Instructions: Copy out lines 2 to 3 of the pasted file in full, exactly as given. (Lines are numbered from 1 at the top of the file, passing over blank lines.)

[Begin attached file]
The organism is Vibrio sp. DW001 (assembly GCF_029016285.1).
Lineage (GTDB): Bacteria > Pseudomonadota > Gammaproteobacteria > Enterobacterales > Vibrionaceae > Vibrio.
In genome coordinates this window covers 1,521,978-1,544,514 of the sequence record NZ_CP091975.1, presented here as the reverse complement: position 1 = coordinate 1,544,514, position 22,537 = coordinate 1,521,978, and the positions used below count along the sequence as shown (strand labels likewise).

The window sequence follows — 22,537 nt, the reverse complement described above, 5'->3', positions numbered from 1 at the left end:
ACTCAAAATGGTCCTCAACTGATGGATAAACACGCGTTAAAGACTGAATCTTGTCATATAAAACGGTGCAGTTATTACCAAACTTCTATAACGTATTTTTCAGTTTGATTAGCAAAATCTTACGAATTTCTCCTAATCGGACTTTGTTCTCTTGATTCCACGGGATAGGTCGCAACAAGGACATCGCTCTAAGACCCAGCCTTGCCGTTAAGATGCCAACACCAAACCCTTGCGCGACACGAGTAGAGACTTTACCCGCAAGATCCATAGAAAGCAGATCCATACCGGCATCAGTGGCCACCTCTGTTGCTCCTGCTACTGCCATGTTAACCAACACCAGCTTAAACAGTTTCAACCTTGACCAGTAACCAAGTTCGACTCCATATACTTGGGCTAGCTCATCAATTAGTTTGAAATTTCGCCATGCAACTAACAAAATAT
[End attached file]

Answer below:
Lineage (GTDB): Bacteria > Pseudomonadota > Gammaproteobacteria > Enterobacterales > Vibrionaceae > Vibrio.
In genome coordinates this window covers 1,521,978-1,544,514 of the sequence record NZ_CP091975.1, presented here as the reverse complement: position 1 = coordinate 1,544,514, position 22,537 = coordinate 1,521,978, and the positions used below count along the sequence as shown (strand labels likewise).